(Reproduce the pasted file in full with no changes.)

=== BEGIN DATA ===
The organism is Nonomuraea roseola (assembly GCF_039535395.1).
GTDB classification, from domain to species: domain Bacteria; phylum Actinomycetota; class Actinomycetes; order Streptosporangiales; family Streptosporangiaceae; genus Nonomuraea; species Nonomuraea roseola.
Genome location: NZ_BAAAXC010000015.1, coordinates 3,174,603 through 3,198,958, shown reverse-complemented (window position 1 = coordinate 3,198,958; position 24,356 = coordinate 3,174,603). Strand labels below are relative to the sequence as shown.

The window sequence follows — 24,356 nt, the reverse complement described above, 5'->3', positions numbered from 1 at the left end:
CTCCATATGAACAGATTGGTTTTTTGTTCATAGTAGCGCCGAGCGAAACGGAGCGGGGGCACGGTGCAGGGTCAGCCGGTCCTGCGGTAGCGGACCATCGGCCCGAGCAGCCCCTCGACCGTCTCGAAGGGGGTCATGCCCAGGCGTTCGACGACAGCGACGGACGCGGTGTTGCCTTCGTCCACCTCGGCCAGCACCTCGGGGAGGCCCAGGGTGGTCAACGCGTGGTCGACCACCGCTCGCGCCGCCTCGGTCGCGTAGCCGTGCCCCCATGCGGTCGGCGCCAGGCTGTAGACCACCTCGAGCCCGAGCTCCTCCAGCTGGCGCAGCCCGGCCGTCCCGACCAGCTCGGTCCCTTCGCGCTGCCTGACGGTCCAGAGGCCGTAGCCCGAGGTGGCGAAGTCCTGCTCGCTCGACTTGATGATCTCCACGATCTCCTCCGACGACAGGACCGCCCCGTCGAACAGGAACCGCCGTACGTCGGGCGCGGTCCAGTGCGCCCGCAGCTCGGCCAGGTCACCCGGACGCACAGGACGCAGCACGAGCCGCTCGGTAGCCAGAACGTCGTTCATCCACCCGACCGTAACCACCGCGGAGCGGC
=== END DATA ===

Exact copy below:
The organism is Nonomuraea roseola (assembly GCF_039535395.1).
GTDB classification, from domain to species: domain Bacteria; phylum Actinomycetota; class Actinomycetes; order Streptosporangiales; family Streptosporangiaceae; genus Nonomuraea; species Nonomuraea roseola.
Genome location: NZ_BAAAXC010000015.1, coordinates 3,174,603 through 3,198,958, shown reverse-complemented (window position 1 = coordinate 3,198,958; position 24,356 = coordinate 3,174,603). Strand labels below are relative to the sequence as shown.

The window sequence follows — 24,356 nt, the reverse complement described above, 5'->3', positions numbered from 1 at the left end:
CTCCATATGAACAGATTGGTTTTTTGTTCATAGTAGCGCCGAGCGAAACGGAGCGGGGGCACGGTGCAGGGTCAGCCGGTCCTGCGGTAGCGGACCATCGGCCCGAGCAGCCCCTCGACCGTCTCGAAGGGGGTCATGCCCAGGCGTTCGACGACAGCGACGGACGCGGTGTTGCCTTCGTCCACCTCGGCCAGCACCTCGGGGAGGCCCAGGGTGGTCAACGCGTGGTCGACCACCGCTCGCGCCGCCTCGGTCGCGTAGCCGTGCCCCCATGCGGTCGGCGCCAGGCTGTAGACCACCTCGAGCCCGAGCTCCTCCAGCTGGCGCAGCCCGGCCGTCCCGACCAGCTCGGTCCCTTCGCGCTGCCTGACGGTCCAGAGGCCGTAGCCCGAGGTGGCGAAGTCCTGCTCGCTCGACTTGATGATCTCCACGATCTCCTCCGACGACAGGACCGCCCCGTCGAACAGGAACCGCCGTACGTCGGGCGCGGTCCAGTGCGCCCGCAGCTCGGCCAGGTCACCCGGACGCACAGGACGCAGCACGAGCCGCTCGGTAGCCAGAACGTCGTTCATCCACCCGACCGTAACCACCGCGGAGCGGC